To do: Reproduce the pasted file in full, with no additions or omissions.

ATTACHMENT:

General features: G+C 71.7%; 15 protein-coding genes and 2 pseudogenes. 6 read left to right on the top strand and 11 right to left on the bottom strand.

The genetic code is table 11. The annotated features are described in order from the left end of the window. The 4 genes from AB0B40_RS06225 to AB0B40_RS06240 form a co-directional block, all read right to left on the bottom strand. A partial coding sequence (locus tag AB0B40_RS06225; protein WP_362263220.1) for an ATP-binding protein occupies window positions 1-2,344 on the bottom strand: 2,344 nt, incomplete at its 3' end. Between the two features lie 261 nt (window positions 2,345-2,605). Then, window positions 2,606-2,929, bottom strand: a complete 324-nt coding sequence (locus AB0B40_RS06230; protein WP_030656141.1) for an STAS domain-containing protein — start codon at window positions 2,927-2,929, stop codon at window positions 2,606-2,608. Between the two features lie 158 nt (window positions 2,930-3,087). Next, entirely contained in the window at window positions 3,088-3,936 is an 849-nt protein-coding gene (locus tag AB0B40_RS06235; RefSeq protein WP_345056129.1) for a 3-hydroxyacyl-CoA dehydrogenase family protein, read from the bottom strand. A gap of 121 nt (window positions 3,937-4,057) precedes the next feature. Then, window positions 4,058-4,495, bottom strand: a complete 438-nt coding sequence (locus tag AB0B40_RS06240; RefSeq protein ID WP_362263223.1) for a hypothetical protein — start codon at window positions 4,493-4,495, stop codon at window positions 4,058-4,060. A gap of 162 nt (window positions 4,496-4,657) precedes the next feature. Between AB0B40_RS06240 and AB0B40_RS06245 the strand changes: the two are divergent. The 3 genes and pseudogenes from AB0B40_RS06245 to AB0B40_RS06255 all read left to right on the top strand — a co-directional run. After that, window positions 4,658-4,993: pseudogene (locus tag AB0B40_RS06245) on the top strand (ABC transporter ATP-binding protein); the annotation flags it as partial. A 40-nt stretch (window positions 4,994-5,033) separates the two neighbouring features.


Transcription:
General features: G+C 71.7%; 15 protein-coding genes and 2 pseudogenes. 6 read left to right on the top strand and 11 right to left on the bottom strand.

The genetic code is table 11. The annotated features are described in order from the left end of the window. The 4 genes from AB0B40_RS06225 to AB0B40_RS06240 form a co-directional block, all read right to left on the bottom strand. A partial coding sequence (locus tag AB0B40_RS06225; protein WP_362263220.1) for an ATP-binding protein occupies window positions 1-2,344 on the bottom strand: 2,344 nt, incomplete at its 3' end. Between the two features lie 261 nt (window positions 2,345-2,605). Then, window positions 2,606-2,929, bottom strand: a complete 324-nt coding sequence (locus AB0B40_RS06230; protein WP_030656141.1) for an STAS domain-containing protein — start codon at window positions 2,927-2,929, stop codon at window positions 2,606-2,608. Between the two features lie 158 nt (window positions 2,930-3,087). Next, entirely contained in the window at window positions 3,088-3,936 is an 849-nt protein-coding gene (locus tag AB0B40_RS06235; RefSeq protein WP_345056129.1) for a 3-hydroxyacyl-CoA dehydrogenase family protein, read from the bottom strand. A gap of 121 nt (window positions 3,937-4,057) precedes the next feature. Then, window positions 4,058-4,495, bottom strand: a complete 438-nt coding sequence (locus tag AB0B40_RS06240; RefSeq protein ID WP_362263223.1) for a hypothetical protein — start codon at window positions 4,493-4,495, stop codon at window positions 4,058-4,060. A gap of 162 nt (window positions 4,496-4,657) precedes the next feature. Between AB0B40_RS06240 and AB0B40_RS06245 the strand changes: the two are divergent. The 3 genes and pseudogenes from AB0B40_RS06245 to AB0B40_RS06255 all read left to right on the top strand — a co-directional run. After that, window positions 4,658-4,993: pseudogene (locus tag AB0B40_RS06245) on the top strand (ABC transporter ATP-binding protein); the annotation flags it as partial. A 40-nt stretch (window positions 4,994-5,033) separates the two neighbouring features.